July 20, 2010
In a recent Mother Jones article, writer Kiera Butler asks the experts if eating responsibly raised meat can actually be good for the planet. One of the responses comes from Joel Salatin, star of Food, Inc., Fresh and a personal hero of mine. Joel makes some strong points that uphold the merits of an ethically- and environmentally-sound diet that includes animal products. However, one of his arguments struck me as unsound:
“…far more herbivores (bison) existed in the Americas 600 years ago than exist today: The notion that methane from burping herbivores causes climate change is both unscientific and ridiculous.”
With all due respect to Joel, here’s why I think he’s missing the mark.
“…far more herbivores (bison) existed in the Americas 600 years ago than exist today.”
True, there are fewer bison alive today, and I don’t have numbers on the total numbers of herbivores then and now. But if we’re talking about climate change, large ruminants – animals with multiple stomachs and a penchant for belching large amounts of methane, a potent greenhouse gas – are the animals we’re concerned about.
The best historical estimates put the number of bison roaming the Great Plains at 30 million (1,2,3). In 2008, the USDA reported the U.S. cattle inventory at 96 million head (4). That’s three times as many large ruminants alive in the U.S. today (not accounting for moose and their ilk).
“The notion that methane from burping herbivores causes climate change is both unscientific and ridiculous.”
Not so. Burping ruminants have contributed to climate change throughout history, and the dominant large ruminants in the U.S. currently contribute roughly three times as much as they used to. The 30 million bison roaming the Great Plains are estimated to have released 46 Tg CO2e enteric methane emissions annually (3), compared to the 140 Tg CO2e methane released in 2008 by U.S. beef and dairy cattle (about 85% of which are grazing at any particular point in time, the rest are in feedlots) (5).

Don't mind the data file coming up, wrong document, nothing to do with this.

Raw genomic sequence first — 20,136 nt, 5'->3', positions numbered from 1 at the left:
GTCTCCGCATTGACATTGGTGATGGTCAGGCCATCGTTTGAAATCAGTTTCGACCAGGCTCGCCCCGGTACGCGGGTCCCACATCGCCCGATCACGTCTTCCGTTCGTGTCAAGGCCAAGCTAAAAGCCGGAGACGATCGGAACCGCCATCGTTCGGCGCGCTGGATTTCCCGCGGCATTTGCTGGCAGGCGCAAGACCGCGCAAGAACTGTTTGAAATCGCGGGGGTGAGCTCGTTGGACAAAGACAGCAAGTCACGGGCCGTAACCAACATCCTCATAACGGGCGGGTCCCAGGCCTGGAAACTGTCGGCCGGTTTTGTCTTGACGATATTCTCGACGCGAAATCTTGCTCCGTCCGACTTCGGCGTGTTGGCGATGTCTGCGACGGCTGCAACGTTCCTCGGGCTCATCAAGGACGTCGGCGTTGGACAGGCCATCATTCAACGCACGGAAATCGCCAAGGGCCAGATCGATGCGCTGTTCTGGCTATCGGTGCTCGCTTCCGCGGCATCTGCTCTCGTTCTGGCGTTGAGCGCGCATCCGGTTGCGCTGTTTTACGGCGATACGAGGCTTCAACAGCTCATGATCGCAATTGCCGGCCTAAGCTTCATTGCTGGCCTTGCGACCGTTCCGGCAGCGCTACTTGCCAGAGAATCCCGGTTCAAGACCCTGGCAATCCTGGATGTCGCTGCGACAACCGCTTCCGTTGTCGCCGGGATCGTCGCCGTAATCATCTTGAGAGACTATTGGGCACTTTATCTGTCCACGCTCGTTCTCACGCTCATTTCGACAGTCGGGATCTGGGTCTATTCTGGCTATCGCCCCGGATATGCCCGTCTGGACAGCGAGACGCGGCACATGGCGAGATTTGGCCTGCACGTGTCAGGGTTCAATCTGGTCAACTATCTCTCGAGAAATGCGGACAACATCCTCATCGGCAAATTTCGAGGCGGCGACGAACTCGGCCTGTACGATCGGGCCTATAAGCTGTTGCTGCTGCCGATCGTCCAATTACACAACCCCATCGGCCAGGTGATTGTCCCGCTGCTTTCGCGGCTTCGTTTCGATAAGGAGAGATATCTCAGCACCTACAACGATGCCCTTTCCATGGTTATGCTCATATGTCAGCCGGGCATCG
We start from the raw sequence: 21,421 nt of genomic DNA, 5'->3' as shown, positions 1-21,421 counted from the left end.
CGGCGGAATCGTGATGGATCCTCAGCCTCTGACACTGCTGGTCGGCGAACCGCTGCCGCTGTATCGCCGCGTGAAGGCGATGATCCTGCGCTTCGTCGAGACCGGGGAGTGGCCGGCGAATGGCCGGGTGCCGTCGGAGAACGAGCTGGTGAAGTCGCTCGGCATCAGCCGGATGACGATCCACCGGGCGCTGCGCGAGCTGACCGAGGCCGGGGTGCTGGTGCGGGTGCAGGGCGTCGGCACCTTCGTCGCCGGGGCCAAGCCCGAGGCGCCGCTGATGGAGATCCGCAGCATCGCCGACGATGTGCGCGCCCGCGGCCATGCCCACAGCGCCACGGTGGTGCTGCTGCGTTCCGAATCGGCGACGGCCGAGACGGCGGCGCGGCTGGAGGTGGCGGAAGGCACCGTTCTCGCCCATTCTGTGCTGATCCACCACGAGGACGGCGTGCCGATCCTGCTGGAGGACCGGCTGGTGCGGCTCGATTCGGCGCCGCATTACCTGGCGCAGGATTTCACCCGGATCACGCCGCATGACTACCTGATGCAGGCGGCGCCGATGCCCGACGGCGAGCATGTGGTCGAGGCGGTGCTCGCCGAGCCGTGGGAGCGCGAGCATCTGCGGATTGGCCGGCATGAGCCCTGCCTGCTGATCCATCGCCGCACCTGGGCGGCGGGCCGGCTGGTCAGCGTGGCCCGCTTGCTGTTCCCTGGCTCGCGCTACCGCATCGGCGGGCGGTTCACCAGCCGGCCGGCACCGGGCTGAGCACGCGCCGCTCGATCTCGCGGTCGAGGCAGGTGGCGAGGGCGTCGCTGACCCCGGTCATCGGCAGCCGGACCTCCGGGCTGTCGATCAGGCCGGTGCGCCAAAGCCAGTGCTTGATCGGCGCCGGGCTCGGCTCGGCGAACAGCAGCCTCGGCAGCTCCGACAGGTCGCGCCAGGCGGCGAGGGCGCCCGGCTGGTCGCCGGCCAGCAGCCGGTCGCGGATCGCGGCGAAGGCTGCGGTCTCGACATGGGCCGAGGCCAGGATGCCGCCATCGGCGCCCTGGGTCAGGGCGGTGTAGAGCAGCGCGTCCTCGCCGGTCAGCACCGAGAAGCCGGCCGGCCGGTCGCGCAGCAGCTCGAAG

These are rough comparisons. They don’t account for other ruminants like deer, sheep and goats, though these smaller animals contribute far fewer methane emissions than cows and bison (6). Moose may be another story, though I suspect the number of cattle (wild and domestic) in the U.S. has far outweighed moose populations. The data are limited to enteric methane emissions (belching only) and exclude greenhouse gas emissions from manure and other sources. Further, no one knows exactly how many bison roamed the U.S. Still, the available data strongly suggest that our current livestock production model produces far more annual greenhouse gases than Great Plains bison ever did.
These finer points don’t detract from Joel’s other arguments, and I still hold that raising livestock under certain conditions can have numerous ecological benefits. Still, it’s important to set the record straight about red meat, dairy and climate change. To satiate the U.S. demand (and to a lesser degree, the international demand) for meat and dairy, we raise far more large ruminant animals than would otherwise naturally occur, and the effects on climate change are heavy.
– Brent Kim
1. D. Flores (1991) Bison Ecology and Bison Diplomacy: The Southern Plains from 1800 to 1850. The Journal of American History 78 (2).
2. H. Epp and I. Dyck (2002) Healthy Human-Bison Population Interdependence in the Plains Ecosystem. Great Plains Research 12 (2002).
3. F. M. Kelliher and H. Clark (2009) Methane emissions from bison-An historic herd estimate for the North American Great Plains. Agricultural and Forest Meteorology 150 (3), pp. 473-577.
5. US EPA (2010) 2010 U.S. Greenhouse Gas Inventory Report.
6. N.M. Swainson et al. (2008) Comparative methane emissions from cattle, red deer and sheep. Proceedings from the New Zealand Society of Animal Production 68.